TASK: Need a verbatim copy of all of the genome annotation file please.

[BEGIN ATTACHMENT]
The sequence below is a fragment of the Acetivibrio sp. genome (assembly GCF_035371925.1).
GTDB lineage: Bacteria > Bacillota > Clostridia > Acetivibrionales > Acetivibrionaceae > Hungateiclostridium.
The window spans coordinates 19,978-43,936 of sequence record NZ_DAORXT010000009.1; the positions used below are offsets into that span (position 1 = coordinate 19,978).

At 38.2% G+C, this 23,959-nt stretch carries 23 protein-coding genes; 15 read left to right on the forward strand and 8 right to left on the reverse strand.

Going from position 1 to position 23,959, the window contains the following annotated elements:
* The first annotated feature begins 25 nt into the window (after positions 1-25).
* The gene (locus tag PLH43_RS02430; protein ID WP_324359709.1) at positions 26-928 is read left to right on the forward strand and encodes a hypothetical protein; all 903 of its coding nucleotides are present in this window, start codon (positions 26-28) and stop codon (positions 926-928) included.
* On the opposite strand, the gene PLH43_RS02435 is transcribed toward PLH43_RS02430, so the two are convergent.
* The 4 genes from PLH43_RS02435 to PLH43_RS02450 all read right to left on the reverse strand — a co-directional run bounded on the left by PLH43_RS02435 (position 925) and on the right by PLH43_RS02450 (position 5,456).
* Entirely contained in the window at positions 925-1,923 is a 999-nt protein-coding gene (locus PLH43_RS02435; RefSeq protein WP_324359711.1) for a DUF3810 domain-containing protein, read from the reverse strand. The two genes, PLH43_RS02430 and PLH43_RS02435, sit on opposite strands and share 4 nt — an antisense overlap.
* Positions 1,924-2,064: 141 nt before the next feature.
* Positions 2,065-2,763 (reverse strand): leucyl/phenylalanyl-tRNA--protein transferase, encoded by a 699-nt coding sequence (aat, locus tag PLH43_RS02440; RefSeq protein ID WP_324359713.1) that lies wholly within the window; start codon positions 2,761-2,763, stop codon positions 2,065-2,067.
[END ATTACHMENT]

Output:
The sequence below is a fragment of the Acetivibrio sp. genome (assembly GCF_035371925.1).
GTDB lineage: Bacteria > Bacillota > Clostridia > Acetivibrionales > Acetivibrionaceae > Hungateiclostridium.
The window spans coordinates 19,978-43,936 of sequence record NZ_DAORXT010000009.1; the positions used below are offsets into that span (position 1 = coordinate 19,978).

At 38.2% G+C, this 23,959-nt stretch carries 23 protein-coding genes; 15 read left to right on the forward strand and 8 right to left on the reverse strand.

Going from position 1 to position 23,959, the window contains the following annotated elements:
* The first annotated feature begins 25 nt into the window (after positions 1-25).
* The gene (locus tag PLH43_RS02430; protein ID WP_324359709.1) at positions 26-928 is read left to right on the forward strand and encodes a hypothetical protein; all 903 of its coding nucleotides are present in this window, start codon (positions 26-28) and stop codon (positions 926-928) included.
* On the opposite strand, the gene PLH43_RS02435 is transcribed toward PLH43_RS02430, so the two are convergent.
* The 4 genes from PLH43_RS02435 to PLH43_RS02450 all read right to left on the reverse strand — a co-directional run bounded on the left by PLH43_RS02435 (position 925) and on the right by PLH43_RS02450 (position 5,456).
* Entirely contained in the window at positions 925-1,923 is a 999-nt protein-coding gene (locus PLH43_RS02435; RefSeq protein WP_324359711.1) for a DUF3810 domain-containing protein, read from the reverse strand. The two genes, PLH43_RS02430 and PLH43_RS02435, sit on opposite strands and share 4 nt — an antisense overlap.
* Positions 1,924-2,064: 141 nt before the next feature.
* Positions 2,065-2,763 (reverse strand): leucyl/phenylalanyl-tRNA--protein transferase, encoded by a 699-nt coding sequence (aat, locus tag PLH43_RS02440; RefSeq protein ID WP_324359713.1) that lies wholly within the window; start codon positions 2,761-2,763, stop codon positions 2,065-2,067.